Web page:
As much as I enjoy playing in the kitchen, I like to balance “project recipes” (I’m looking at you, Paleo Chicken Bastila.) and dead-simple dishes that require almost no work with a big flavor payoff. This Tropical Chopped Salad is part of my series of Super Simple recipes that are made with minimal fuss and just a few ingredients.
When we arrived in Costa Rica a few days ago, our first stop, fresh off the plane, was the grocery store in town because it’s a 30-minute ride over rutted, unpaved roads to get to Casa Muy Grande, our house by the sea. We just can’t make an easy grocery run every day, so we tried to stock up. But we had no plan. We kinda grabbed stuff willy-nilly: avocados, cucumbers, oranges, onions, chicken breasts, ground beef, eggs, bacon, limes, beer and liquor (living with non-paleos this week), and plantains. (And I bought a little packet of cumin, just in case.) With no firm menu, we kinda thought with these base ingredients, we’d figure some stuff out.
This morning, I decided plantains would make an excellent side for scrambled eggs, but I was too lazy to look up a recipe. I just kinda winged it, and it worked out great. So here’s my non-recipe for platanos maduros, Casa Muye Grande-style.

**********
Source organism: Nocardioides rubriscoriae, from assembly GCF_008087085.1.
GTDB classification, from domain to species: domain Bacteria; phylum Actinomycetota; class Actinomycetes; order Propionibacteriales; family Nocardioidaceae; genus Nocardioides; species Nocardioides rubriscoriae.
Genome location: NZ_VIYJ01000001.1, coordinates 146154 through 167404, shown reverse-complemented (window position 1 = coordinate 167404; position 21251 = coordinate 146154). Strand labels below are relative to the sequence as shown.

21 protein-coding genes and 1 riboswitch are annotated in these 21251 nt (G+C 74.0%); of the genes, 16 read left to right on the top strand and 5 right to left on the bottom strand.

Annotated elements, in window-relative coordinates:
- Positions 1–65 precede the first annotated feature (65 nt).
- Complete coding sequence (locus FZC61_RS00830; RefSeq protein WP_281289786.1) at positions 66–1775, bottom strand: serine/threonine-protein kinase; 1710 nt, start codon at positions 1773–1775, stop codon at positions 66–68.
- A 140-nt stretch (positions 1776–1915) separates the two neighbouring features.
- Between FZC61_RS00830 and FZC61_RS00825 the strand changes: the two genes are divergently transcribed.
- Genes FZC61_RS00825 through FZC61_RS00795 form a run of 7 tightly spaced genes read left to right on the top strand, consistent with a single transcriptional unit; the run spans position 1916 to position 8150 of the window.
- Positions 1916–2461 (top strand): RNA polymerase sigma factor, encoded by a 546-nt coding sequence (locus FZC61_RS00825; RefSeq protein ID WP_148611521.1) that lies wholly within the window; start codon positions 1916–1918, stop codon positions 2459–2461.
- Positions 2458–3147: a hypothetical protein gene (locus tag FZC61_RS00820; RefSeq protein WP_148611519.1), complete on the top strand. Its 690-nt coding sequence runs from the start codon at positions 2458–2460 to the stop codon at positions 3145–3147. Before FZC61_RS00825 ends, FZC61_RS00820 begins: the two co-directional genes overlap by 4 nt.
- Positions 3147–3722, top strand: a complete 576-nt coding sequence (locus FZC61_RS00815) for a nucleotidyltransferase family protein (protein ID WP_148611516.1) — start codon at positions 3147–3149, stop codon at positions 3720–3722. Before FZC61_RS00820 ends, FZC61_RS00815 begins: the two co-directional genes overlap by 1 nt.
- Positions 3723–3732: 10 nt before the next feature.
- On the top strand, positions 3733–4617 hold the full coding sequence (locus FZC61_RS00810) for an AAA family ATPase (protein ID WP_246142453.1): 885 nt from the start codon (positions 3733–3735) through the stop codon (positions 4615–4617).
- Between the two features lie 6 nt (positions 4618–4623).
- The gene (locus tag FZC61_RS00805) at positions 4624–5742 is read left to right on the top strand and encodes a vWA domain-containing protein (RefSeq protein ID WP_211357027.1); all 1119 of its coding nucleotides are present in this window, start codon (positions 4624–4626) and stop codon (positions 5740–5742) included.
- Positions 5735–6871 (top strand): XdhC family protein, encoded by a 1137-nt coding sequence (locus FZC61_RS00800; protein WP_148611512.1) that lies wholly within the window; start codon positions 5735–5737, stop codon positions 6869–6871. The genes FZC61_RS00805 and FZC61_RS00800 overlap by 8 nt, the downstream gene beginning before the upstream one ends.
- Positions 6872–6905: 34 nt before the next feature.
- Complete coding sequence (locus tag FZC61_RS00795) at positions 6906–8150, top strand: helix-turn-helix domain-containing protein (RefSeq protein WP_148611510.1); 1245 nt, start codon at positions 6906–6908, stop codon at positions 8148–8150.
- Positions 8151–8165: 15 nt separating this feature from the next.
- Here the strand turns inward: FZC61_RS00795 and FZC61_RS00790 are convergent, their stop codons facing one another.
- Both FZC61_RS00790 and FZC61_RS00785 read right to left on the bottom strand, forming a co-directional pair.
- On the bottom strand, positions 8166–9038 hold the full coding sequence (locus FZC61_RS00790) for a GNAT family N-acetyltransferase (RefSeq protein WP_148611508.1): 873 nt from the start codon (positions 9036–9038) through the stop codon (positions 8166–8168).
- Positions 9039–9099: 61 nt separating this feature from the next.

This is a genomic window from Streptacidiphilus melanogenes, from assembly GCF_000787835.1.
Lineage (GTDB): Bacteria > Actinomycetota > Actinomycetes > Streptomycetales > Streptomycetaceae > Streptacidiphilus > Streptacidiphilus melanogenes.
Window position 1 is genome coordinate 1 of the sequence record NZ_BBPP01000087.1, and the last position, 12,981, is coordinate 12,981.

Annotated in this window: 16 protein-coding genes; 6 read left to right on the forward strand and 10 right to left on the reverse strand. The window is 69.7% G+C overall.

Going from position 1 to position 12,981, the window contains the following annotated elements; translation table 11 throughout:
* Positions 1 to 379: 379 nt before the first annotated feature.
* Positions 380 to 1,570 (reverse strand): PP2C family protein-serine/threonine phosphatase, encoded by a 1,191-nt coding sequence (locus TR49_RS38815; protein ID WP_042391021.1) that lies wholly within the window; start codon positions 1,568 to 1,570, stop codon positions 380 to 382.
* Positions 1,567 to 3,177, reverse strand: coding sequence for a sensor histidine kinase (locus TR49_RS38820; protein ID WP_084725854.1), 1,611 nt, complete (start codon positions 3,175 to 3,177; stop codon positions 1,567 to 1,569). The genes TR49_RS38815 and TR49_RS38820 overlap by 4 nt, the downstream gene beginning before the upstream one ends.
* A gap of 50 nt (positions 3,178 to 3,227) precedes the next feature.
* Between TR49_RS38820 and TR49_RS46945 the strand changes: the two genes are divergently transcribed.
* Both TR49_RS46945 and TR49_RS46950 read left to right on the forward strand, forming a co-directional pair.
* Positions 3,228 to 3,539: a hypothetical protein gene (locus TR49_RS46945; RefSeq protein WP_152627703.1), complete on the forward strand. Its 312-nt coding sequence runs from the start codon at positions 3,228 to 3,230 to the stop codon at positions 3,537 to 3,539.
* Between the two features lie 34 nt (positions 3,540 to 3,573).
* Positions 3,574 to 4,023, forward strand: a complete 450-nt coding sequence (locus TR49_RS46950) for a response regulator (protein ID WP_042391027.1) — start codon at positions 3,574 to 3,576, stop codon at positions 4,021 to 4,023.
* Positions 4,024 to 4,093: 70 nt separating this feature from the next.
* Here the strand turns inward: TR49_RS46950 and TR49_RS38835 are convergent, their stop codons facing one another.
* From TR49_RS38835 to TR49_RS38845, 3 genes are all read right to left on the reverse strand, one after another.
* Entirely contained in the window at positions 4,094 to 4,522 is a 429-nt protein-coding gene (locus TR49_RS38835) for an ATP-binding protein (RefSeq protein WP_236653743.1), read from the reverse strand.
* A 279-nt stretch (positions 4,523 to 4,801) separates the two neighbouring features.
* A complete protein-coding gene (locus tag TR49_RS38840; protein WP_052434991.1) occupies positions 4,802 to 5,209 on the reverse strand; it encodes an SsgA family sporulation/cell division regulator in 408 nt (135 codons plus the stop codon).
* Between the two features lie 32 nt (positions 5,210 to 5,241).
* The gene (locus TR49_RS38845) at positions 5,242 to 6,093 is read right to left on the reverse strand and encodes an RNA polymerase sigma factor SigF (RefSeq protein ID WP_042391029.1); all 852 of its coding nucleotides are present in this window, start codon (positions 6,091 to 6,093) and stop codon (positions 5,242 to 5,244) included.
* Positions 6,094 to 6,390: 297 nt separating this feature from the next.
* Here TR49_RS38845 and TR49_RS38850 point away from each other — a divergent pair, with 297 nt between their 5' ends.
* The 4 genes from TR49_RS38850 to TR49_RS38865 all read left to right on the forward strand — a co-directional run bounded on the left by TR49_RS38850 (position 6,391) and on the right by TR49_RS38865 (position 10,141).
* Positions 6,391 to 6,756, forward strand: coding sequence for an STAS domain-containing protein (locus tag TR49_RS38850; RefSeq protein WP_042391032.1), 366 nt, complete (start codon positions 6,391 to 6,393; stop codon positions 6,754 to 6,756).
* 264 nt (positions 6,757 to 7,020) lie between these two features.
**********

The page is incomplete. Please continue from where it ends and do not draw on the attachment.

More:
Casa Muy Grande Plaintains
Serves 2-4 | Prep 2 min. | Cook 10 min.
2 ripe (yellow and brown) plantains
1 tablespoon coconut oil or ghee plenty of salt
dash ground cumin
juice of 1 lime
1. Peel the plantains. The easiest way is to cut off both ends, then make shallow slits along the ridges in the skin that run the length of the plantain. Use your fingers to pry off the strips of skin. (Here’s a very detailed video. Good golly! It’s not brain surgery.) Slice the plantains into 1/4-inch thick coins.
2. Heat a large, non-stick skillet over medium-high heat, about 3 minutes. Add coconut oil and allow it to melt. Add the plantain slices in a single layer and allow to brown on the bottom, 2-3 minutes. Flip and brown the other side. Keep a close eye on them; the sugars in the plantains can turn from brown to black in a blink.
3. When you’re happy with the color, sprinkle generously with salt and a bit of cumin. Remove to a serving plate and squeeze fresh lime juice over the top. Eat immediately. Fork optional.
Bonus Condiment: We’ve been enjoying Salsa Lizano on just about everything: bunless burgers, avocado and cabbage salad, plantains, ceviche. We’ve been calling it “Lizard Sauce,” and it include onions, carrots, cauliflower, cucumbers, and spices — but I suspected it also includes non-paleo ingredients so Dave and I typed the ingredients list into translate.google.com. Hmmm…
water, sugar, iodized salt, vegetable concentrate, molasses, spices (with mustard and celery), modified corn starch (thickener), acetic acid (acidulant), Potassium Chloride, chile pepper, hydrolyzed vegetable protein, sodium benzoate (0.09%) as preservative. Treated with ionizing energy.
I’m OK with that for now. It’s the Costa Rican version of ketchup, and it kicks ass. When in Rome, ya know…
(Update 2014: There’s a 100% paleo, Whole30 approved version of “Lizard Sauce” in Well Fed 2!)
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